Parenting the Teenager: Helping our children get in the flow!

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Anyone who knows anything about Wycombe Abbey will tell you that being in the classroom is only part of the Wycombe Abbey experience. Academic learning goes hand in hand with personal development. It is the combination of the classroom, the boarding house, and facilities for music, sport and drama that make life here so special. There has been much discussion this year about the central role co-curricular activities play in the life of the School and I am sure that you, like me, took great pleasure in reading the new co-curricular activities and opportunities booklet. This encouraged me to reflect upon the way that these activities are so closely linked with our culture of [email protected] here at School.

A key concept in positive psychology is that of Flow. This concept, which was extensively researched by Mihaly Czikszentmihalyi, describes the mental state in which we find ourselves when fully engaged in an activity. It is the time when our “body or mind is stretched to its limits in a voluntary effort to accomplish something difficult or worthwhile”. We achieve this state when we are totally immersed in what we are doing. This is normally when an activity is challenging enough to require our attention but not something that causes frustration or anxiety, therefore it is often when we are doing something that we are prepared for, or we enjoy, such as performing a musical piece or taking part in sport. If we think hard, we can probably remember a time when we experienced this, when time seemed to slow down around us or flew by in an instant, where things that felt difficult suddenly became achievable and effortless and when things became clear to us.

When you think about times when you were in this state, I wonder if you were thinking about work or different kinds of hobbies and activities? You can often see pupils in this state when they are doing an exam, years of learning coming back to them and an activity that had previously felt daunting, suddenly becomes achievable and enjoyable! Perhaps the quickest and easiest way to see people experience flow is to watch them taking part in hobbies or extra-curricular activities. Whether it be performing a solo at a concert, facing off against an opponent in kickboxing or taking the stage to deliver their lines; you can see, as a member of the audience, the transformational aspect of this experience. To explore this idea in more depth I recently had the great pleasure of recording a podcast with two of our wonderful pupils, Emma and Megan, and Mr Vaccaro about the School Chess society and the recent visit of a Chess Grand Master to the School. It was wonderful to hear how their engagement with a much-loved hobby brings so much to their lives.

 Listen to the Flourishing Podcast

From relaxing with friends to learning how to cope with failure, the time we spend on our co-curricular activities is intrinsically linked to how we want pupils to flourish. Encouraging an understanding of this is something I believe is exceptionally important, both as an educator and a parent. In a world where there is so much focus on attainment and achievement, it is important for us to allow young people to gain the benefits from a process,  rather than just the final outcome. It is also important for young people to understand how essential it can be to invest time in those activities that take them to their state of flow. It is not uncommon, for all of us, to abandon some of these activities when life gets busy. Making time, even if only small amounts, to participate in those things that allow us to transcend the busy nature of everyday life can bring a wealth of benefits.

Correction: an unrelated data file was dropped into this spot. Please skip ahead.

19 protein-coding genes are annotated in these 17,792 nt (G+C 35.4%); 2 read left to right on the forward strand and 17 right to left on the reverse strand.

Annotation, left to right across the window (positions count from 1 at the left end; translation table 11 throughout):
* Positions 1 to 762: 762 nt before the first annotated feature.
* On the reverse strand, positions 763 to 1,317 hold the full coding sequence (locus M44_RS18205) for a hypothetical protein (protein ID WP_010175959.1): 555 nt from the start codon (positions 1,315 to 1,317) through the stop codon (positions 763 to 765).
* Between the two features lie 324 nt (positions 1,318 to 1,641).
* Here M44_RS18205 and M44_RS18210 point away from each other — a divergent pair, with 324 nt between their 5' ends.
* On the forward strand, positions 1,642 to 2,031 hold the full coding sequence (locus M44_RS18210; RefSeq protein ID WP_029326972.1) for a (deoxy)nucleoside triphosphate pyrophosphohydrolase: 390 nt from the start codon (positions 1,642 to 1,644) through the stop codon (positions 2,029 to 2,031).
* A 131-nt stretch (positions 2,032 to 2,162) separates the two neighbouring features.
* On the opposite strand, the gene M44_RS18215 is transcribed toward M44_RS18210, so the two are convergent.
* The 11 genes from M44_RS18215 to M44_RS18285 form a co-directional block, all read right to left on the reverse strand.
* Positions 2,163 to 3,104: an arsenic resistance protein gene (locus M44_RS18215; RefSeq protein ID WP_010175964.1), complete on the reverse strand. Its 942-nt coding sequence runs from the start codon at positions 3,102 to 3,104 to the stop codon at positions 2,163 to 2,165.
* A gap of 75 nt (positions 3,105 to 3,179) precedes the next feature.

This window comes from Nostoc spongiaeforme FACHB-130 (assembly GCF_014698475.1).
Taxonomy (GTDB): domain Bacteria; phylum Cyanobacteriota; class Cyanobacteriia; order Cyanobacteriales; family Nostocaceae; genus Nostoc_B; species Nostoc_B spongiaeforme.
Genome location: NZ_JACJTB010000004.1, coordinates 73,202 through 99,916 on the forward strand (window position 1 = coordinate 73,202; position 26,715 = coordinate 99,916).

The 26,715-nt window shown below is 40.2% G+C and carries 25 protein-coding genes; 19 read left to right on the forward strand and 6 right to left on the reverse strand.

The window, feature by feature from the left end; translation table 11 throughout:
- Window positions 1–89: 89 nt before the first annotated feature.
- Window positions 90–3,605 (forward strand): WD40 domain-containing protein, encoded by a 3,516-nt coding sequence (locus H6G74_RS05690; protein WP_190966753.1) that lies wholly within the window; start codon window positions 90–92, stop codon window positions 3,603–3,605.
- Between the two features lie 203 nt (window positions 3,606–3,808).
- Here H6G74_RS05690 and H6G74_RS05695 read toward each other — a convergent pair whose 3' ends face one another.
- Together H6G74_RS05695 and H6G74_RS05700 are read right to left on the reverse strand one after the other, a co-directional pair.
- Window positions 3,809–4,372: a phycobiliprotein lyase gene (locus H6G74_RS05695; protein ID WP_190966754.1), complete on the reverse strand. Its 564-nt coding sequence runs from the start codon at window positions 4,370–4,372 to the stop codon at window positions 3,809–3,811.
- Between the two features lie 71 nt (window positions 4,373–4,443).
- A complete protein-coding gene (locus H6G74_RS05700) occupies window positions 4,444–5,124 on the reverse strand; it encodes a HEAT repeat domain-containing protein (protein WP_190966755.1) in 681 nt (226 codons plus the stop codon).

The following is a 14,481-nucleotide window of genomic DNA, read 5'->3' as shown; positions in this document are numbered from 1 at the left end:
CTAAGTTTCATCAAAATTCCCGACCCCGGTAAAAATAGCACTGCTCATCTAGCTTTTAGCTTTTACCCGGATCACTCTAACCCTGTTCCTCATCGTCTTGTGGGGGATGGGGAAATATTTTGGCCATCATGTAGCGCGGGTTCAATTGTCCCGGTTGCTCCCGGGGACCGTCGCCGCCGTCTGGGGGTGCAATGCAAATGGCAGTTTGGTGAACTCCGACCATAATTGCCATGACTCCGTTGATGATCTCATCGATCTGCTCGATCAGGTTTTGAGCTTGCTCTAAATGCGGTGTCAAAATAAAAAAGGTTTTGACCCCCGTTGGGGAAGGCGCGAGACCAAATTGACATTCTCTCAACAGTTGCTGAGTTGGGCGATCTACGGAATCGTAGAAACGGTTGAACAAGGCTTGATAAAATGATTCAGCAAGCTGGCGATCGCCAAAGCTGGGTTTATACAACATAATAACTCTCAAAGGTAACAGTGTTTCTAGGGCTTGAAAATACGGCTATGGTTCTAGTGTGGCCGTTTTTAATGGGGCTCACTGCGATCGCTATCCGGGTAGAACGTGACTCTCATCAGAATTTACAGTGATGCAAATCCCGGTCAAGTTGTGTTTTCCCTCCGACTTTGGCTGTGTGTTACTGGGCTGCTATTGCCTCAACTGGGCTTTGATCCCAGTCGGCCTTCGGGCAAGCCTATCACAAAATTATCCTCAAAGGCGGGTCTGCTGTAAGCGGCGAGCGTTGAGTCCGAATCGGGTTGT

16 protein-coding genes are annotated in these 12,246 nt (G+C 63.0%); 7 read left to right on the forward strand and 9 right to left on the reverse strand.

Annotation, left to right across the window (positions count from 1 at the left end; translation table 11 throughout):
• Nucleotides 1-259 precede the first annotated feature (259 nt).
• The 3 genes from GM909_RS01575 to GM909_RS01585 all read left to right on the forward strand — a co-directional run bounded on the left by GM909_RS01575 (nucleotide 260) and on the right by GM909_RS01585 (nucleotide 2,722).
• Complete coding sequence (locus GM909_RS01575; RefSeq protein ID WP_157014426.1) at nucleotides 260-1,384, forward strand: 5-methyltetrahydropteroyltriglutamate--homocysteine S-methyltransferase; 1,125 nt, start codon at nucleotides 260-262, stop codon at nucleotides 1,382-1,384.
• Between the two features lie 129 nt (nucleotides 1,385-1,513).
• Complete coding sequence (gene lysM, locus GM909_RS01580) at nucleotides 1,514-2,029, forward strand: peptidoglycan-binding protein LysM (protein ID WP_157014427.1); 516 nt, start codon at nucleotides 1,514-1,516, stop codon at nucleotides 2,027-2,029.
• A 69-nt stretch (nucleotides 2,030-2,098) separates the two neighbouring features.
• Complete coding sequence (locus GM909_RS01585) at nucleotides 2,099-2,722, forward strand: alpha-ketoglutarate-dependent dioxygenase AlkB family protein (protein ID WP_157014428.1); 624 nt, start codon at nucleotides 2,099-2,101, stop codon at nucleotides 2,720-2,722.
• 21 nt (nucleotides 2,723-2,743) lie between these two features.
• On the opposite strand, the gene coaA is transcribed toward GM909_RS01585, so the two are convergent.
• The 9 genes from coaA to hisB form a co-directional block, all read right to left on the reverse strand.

This term’s [email protected] theme of Exercise is closely linked to these ideas. We will be encouraging our pupils to think about exercise and the huge array of sports they take part in as something that not only brings them physical health benefits but contributes greatly to their mental wellbeing. A positive relationship with exercise is something we would all encourage in our children. Sport can truly enrich our lives and encouraging our children to enjoy themselves whilst taking part in exercise is a great gift that we, as parents, can give to our children. This term’s [email protected] guidebook explores some of the research into the links between exercise and wellbeing. I hope that you will enjoy reading it and talking with your daughters about this theme throughout the term.

 Download the Flourishing Guidebook from the Parent Portal

Our focus on these ideas has allowed me to reflect upon the messages that I give to my own children; how I can encourage them to make the most of the opportunities they have to take part in exercise and co-curricular activities, how I can encourage them to focus upon enjoyment without seeing always activities as things at which they have to win all the time, how I can encourage them to learn from setbacks and failures, and ultimately how I can encourage them to enjoy getting in the flow.

Mr James Jones
Deputy Head (Pupils)


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